I made a book: The Proud Pink Balloon. It contains words I wrote and pictures I painted. And I had a blast making it! You can buy a copy here if you’d like.

How this came about

I’ve noticed my eldest becoming more keen on things that are prettiest and fastest and best. Too keen. Keen enough to feel bad for not being the “best” and trying to make sure others know when she is the “best.” So I made up a story about a like-minded balloon. The girls liked the story, so I decided to make it into a picture book.

“A picture book?” you ask, “but you can’t even draw.” Well, sure, but when has inability ever held me back? A few friends inspired me to think I might actually pull it off.

First, Mr. Jake Parker’s video made me barge ahead and self-impose a deadline when the idea first struck:

Also, I like reading J Travis Washburn’s fun stories. Ben Crowder (whose surname auto-corrects to either crowbar or crusher) wrote and illustrated a fun children’s book. And Chris McClelland has published some great stories.

My train of thought then became:

“If talented people can make great books, then surely I can make a mediocre one, right? Or if not mediocre, at least bearable. Or at least I can publish something that won’t get me thrown in jail.”

Courage, she is a slippery slope.

Joking aside, I’m not sure if it’s a terrific story or just so-so. I’m sure some people will hate the book (because, spoiler alert: if you’ve ever seen a child with a balloon, you know how it ends).

But since I had so much fun making it, I don’t really care if it’s great :) The illustrations are at least good enough that you can recognize the objects they attempt to depict. For instance, when I finished this bird picture, I exclaimed out loud, “Hey! It looks like a bird! Woah!” Yes, I’m that good.

Look, a bird!

(Yeah, yeah, the bird has contrails…)

Tools, method and cost

I composed the story with Google Docs. Since I sometimes walk partway to work, this turned out to work very well—I often jotted down ideas or made edits with my phone while walking.

Art tools

I drew the pictures in pencil on some heavy-duty art paper from Target, then painted them with my daughter’s 8-Color Crayola water color paints. Well… I started using hers, but I had to buy my own after she turned her yellow paint murky green. After the paint dried, I inked the drawings with a Pilot Precise V5 pen and my favorite Zebra F-301 pen.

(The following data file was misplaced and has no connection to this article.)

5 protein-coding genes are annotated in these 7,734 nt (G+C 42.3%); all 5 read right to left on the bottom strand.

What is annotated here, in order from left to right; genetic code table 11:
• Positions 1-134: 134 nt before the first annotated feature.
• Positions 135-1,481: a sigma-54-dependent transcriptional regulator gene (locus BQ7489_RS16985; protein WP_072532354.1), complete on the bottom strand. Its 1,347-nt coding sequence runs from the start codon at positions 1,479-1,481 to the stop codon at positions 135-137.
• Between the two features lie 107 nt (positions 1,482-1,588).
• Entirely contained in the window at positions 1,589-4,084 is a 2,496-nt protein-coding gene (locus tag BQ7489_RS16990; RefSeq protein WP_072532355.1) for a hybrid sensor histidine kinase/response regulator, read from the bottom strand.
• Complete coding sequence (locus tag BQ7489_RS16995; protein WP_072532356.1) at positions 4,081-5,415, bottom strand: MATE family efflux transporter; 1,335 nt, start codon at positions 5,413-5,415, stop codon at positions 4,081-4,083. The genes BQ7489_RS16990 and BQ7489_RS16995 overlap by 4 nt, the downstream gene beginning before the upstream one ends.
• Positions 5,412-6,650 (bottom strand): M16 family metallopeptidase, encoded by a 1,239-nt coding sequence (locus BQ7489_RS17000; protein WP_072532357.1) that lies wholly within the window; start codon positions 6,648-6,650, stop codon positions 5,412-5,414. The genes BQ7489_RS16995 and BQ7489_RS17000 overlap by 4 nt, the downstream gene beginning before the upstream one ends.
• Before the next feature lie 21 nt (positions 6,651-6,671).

I scanned many of the illustrations with our HP all-in-one scanner. But when it refused to see all of the pink in a few of the drawings, I borrowed my parent’s Epson scanner for those. Resolution for the scanned pictures ranges from 600 to 1200 dpi.

Oh, I also enlisted a spray bottle, an iron and some heavy books to flatten some of the warped paintings.

All the software I used is free: Google Docs (already mentioned), GIMP for touching up and adjusting some colors


and Scribus for laying out the book (to make into a PDF).


Most of the painting work was done after the girls were asleep. I averaged just less than one picture per night and only had to scrap one really terrible picture. Man… that was a failure :)

Here are my total costs. You can see that doing a hardcover greatly increases the cost, and that you can make a paperback for practically no money.

$2 paint
$10 paper
$3 pens
$15 total
$7.24 first proof
$7.24 second proof
$14.48 total
$85 ISBN
$49 setup fee
-$49 coupon!
$23.43 first proof
$25.00 resubmit fee
$23.24 second proof
$156.67 total

I used CreateSpace for the paperback and IngramSpark for the hardback.

I’m tempted to complain that IngramSpark is really slow and expensive, but in reality CreateSpace is just ridiculously fast and inexpensive. With CreateSpace, you can have a book in your hands within 3 days of starting. With IngramSpark (unless you’re willing to fork over $60 for express service) you have to wait at least a week and probably longer.

What I learned

  1. If you can’t draw people, making a book about balloons is a great idea :)

  2. If you’re going to print a book on white paper, draw your pictures on white paper. Mine was a little yellow so I had to do extra digital fiddling because of it.

  3. Use the same paper throughout. I ran out, but impatiently used lighter-weight paper for a few drawings. It turned out okay, but I wish I had used the same paper.

  4. Get paper of about the same size as the finished product will be. I misjudged margins and bleed on a few of the pages so I had to cut off more of the picture than I’d like.

  5. I wish I had white paint. And skin-colored paint.

  6. I wish I had a thinner pen for some parts.

  7. Illustrating is difficult. But it’s really fun. Giddy fun.

  8. I’m really curious how real illustrators do watercolor paintings for books. Cause… I just kind of hacked together my method as I went.

  9. It would probably work better to do important colors in one go (i.e. paint the skin on all the pages, then move to the hair on all the pages, etc…)

  10. Listening to people read your book out loud is really enlightening.

  11. Get feedback early.

  12. Holding a hardcover book in your hands that you authored/illustrated is really satisfying.

  13. Do what Jake said in his video—finish something! It’s fun.


The book is available for sale here.